Outrageous Bidnija ‘sheep farm’ receives €150,000 in EU funding

A huge modern building in the middle of a pristine valley in Bidnija which the planning authority had originally approved as a sheep farm against a tirade of objections has been awarded €150,000 in European Union funding by Maltese authorities.

The original owner of the alleged sheep farm, Jason Vella of Mgarr, however, does not appear anywhere in the new development as it has already been taken over by a company owned by building architect Konrad Bezzina.

The Ministry of Agriculture approved the huge financial grant and covered 75% of the costs of the project, which is intended to “establish a goat and sheep farm – carrying on the Maltese tradition”.

Approved in 2019 by the PA’s ODZ development commission, headed by the famous Elizabeth Ellul, the permit has been considered extremely abusive since day one. In fact, speculation is rife that the “farmhouse” was merely a disguise and cover for the construction of a luxurious new farmhouse.

The plans submitted at the time clearly indicated the twisting of PA rules and the use of loopholes since the plans Bezzina had submitted gave the immediate impression of a residential villa rather than a breeding place. of sheep.

Less than three years later, and without a single sheep setting its hoof on the farm, the new building is coming to an end and completely spoiling the landscape of the virtually untouched Wied tal-Hzejjen.

The site is now somehow owned by a business entity named Bidnija Farming Enterprise Ltd, which is wholly owned by Bezzina, the architect responsible for the project.

The company created last May to operate the “sheep farm”

Meanwhile, thanks to a new application submitted just a few weeks ago, this time led by notary Peter Bernard Carbonaro, who is a director of Bidnija Farming Enterprise Ltd together with Bezzina, the company has now applied to develop the building into a ‘farmer’s residence’ with a few guest rooms and a mid-level breakfast room, in a clear attempt to offer ‘guest accommodation’ in a rural setting and with stunning views of beautiful scenery.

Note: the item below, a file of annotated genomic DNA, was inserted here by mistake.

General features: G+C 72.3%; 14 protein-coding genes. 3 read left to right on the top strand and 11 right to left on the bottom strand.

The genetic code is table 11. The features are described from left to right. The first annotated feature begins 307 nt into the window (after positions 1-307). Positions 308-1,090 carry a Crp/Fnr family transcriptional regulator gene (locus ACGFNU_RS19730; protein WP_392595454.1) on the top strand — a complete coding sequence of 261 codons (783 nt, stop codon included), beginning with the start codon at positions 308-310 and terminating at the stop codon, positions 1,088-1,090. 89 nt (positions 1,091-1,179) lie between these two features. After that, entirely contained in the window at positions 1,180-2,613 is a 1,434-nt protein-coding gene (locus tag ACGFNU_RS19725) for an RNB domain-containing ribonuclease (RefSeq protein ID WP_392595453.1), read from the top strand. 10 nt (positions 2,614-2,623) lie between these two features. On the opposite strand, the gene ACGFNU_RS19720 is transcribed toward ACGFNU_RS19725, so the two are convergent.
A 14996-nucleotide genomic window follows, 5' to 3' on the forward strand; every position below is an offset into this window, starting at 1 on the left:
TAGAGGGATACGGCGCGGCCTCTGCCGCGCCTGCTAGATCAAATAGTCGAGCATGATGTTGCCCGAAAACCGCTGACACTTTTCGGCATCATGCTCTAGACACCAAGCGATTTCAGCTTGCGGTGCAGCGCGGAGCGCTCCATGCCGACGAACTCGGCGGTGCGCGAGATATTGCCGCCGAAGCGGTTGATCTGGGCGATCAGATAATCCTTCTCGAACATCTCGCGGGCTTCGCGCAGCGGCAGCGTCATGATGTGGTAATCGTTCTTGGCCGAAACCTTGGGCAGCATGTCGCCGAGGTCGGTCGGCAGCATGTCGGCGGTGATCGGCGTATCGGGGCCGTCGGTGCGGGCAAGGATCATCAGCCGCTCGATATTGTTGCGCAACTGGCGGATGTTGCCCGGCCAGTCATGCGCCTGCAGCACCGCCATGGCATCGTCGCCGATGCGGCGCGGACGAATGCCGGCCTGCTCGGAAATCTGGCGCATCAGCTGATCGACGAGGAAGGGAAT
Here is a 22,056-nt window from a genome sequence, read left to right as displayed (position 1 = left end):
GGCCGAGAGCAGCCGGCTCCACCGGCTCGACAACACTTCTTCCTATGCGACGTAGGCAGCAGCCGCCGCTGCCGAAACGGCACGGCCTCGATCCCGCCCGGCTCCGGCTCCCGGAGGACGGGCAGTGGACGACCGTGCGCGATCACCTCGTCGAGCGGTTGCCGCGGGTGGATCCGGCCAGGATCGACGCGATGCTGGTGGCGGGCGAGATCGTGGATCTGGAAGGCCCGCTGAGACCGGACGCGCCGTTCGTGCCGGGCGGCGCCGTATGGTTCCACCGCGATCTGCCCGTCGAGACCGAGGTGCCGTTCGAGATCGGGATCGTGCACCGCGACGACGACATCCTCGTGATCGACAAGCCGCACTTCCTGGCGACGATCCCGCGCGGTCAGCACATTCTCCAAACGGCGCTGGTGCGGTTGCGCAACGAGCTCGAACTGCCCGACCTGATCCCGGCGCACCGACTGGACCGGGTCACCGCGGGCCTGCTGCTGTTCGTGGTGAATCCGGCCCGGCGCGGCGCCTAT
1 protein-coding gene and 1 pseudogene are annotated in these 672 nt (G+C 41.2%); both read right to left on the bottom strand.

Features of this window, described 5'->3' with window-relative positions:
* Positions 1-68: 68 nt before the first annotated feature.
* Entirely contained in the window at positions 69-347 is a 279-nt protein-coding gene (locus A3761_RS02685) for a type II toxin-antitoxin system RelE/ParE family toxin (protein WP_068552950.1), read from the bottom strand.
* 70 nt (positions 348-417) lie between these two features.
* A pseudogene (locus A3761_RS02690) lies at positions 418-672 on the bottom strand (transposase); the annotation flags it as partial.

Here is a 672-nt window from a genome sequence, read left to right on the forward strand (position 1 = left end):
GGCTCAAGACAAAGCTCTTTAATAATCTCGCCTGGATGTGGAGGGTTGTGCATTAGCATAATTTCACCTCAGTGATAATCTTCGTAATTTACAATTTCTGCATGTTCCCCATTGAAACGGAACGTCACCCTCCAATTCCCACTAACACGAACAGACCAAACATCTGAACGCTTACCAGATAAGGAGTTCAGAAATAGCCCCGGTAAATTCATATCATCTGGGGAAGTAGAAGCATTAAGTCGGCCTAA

As expected, the “agricultural” element of the request remained intact in order to continue to take advantage of the Palestinian Authority’s rural policy, which makes it possible to fully exploit these shortcomings.

Farmers who cultivate land in the area told The Shift that the ‘residential’ part of the building, which Bezzina is now trying to get PA approved, is already being used for weekend getaways by the architect and his family. .

A barbecue and dining area are also clearly visible from the exterior of the property.

The terrace of the sheepfold with a dining area and barbecue already used

It is not yet known whether an investigation has been opened by the EU’s agricultural and rural development payments agency, whose payments are monitored locally by the Maltese authorities, into the potential misuse of EU funds. vis-à-vis the project and its end use.

An investigation could also trigger another investigation by the EU’s anti-fraud office, OLAF.

In the meantime, the AP is currently assessing whether to give Bezzina another green light. This latest application has already drawn substantial objections, with many opponents blaming the Palestinian Authority for allowing the architect to circumvent the laws so “blatantly”.

Some opponents even sent the AP sarcastic photos of a roast pig, suggesting the AP and Elizabeth Elllul as the main culprits in the latest “environmental tragedy”.